Glendening a friend to local folks

March 28, 1998|By GUY FLETCHER

by Joe Crocetta / staff photographer

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Glendening in Hagerstown

A week ago Washington County Commissioner Ronald L. Bowers introduced Maryland Gov. Parris N. Glendening to a group of government officials, business leaders and union members gathered in downtown Hagerstown.

The reason for the gubernatorial visit was the announcement that $1.4 million in state funds was to be spent on downtown streets, sidewalks and other improvements.

Bowers' introduction was highlighted with a list of county projects Glendening agreed to fund - roads, schools and urban improvements totaling more than $30 million.


Glendening joked to the audience on Public Square that his trips to the county were getting costly.

"The way you describe it," he told Bowers, "I'm almost afraid to visit in the future. It's going to cost me more money."

But Glendening's commitment to the county has been no laughing matter, Bowers said later. He noted the governor's support in securing funds for renovating South Hagerstown High School, improving the Interstate 81/Halfway Boulevard Interchange and constructing a new interchange at Downsville Pike and Interstate 70.

"This governor has been one of the finest governors in the history of the state of Maryland for Washington County," said Bowers, a longtime Glendening supporter.

But critics say such gifts of government pork, be it in Washington County or elsewhere in the state, are part of a carefully orchestrated campaign for Glendening to be re-elected this fall.

"It's obviously buying votes," said H. Victoria "Vikki" Nelson, the county director of Glendening's likely rival in the general election, Republican Ellen R. Sauerbrey.

It's a charge that Glendening flatly denies.

"That's nonsense. The reason I say it's nonsense is I have always done it that way," Glendening said during a recent interview with The Herald-Mail.

Glendening said he has made many visits to the county over the past three years, not just in the past year, and not all of those have been for the purpose of handing out state money. But if a project is worthy of state funds, it should get them, he said.

"My reaction (to the critics) is this is what the governor is elected to do," he said.

Nelson believes Glendening's overtures aren't so much about gaining grass roots voters - he was beaten by a nearly 2-to-1 margin in the county in 1994 - as it is about neutralizing the local business leaders who might otherwise back Sauerbrey.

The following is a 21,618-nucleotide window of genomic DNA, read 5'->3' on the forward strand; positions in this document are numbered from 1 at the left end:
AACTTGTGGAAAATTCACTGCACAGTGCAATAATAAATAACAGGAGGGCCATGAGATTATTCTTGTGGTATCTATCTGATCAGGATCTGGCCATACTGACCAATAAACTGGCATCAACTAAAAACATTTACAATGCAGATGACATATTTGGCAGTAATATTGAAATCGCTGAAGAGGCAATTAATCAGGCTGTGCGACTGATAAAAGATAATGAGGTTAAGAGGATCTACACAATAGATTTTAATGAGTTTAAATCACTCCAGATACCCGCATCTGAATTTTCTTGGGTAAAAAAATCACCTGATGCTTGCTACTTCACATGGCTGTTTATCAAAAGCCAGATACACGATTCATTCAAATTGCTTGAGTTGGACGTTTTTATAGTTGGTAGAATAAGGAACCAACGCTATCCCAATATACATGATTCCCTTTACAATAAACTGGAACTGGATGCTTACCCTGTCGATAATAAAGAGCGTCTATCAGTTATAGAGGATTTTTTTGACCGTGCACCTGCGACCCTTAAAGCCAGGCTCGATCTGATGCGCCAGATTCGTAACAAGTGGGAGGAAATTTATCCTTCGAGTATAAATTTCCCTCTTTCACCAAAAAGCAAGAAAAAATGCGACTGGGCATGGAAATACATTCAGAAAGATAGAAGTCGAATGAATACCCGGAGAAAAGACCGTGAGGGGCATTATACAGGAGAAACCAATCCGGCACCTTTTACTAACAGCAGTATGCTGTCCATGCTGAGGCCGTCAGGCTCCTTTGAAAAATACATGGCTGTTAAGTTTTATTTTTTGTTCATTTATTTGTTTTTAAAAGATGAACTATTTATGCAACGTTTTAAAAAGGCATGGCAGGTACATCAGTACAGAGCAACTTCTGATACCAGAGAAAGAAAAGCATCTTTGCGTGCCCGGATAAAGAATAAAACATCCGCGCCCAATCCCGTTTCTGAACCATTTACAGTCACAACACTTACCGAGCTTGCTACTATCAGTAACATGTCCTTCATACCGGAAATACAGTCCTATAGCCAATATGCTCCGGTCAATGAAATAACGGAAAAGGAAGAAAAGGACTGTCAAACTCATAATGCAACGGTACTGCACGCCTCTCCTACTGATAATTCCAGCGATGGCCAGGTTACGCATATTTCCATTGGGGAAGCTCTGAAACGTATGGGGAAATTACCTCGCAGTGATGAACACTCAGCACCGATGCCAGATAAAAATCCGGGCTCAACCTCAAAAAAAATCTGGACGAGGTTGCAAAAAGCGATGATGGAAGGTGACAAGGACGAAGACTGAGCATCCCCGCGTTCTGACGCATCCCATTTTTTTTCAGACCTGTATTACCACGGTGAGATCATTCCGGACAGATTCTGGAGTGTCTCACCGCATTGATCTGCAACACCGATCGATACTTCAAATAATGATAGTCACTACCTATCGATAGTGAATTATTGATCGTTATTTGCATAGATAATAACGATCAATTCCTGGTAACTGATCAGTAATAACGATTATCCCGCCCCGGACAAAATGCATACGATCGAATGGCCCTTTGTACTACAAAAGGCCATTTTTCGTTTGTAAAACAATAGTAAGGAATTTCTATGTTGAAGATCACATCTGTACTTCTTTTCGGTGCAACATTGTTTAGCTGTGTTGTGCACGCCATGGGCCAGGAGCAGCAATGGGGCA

"Being a good politician, he's covering his bases," she said.

One of those bases would be Wayne Alter Jr., president and CEO of Dynamark Security Centers. Alter, one of the county's business leaders, generally considers himself a conservative Republican. But he said Glendening's role in the two interstate interchange projects and other economic development efforts in the county has won him over.

"I think Washington County has benefited tremendously under the Glendening administration," Alter said.

Nonetheless, some people have grumbled about Glendening's political style. For example, when county school officials came to the State House earlier this year to plead their case for state funds to renovate Clear Spring Elementary School, Glendening checked to see if county members in the General Assembly voted for his budget last year.

The implication was clear: The governor was keeping score.

And area Republican lawmakers have noted they are often not invited to events like last week's downtown visit by Glendening. Or if they are invited, it's not uncommon to be notified just hours before the event, they said.

"His lack of people skills has certainly created some problems for him," said Del. Robert A. McKee, a Halfway Republican who represents the western part of the county.

But, McKee added, "He's certainly been very good to Washington County."

Even Nelson said while she questions Glendening's motives, it's hard to argue against more money for schools and roads in the county.

"How can I get mad?" she said.

Bowers, who has known Glendening since 1977, believes a lack of flamboyance on the governor's part might be misconstrued. He said Glendening doesn't always get credit for the role he has played in the ongoing development of the I-81 corridor, including the recruitment of the Staples distribution center and other businesses.

"Maybe he's not like a (former Gov.) William Donald Schaefer, who goes out and demands attention," Bowers said.

Glendening said he and Lt. Gov. Kathleen Kennedy Townsend are simply prepared to stand on their records when the voters head to the polls this fall. He talks of issues such as a good economy, more money for schools and tax cuts.

"We're doing to the things we were elected to do as governor and lieutenant governor," he said.

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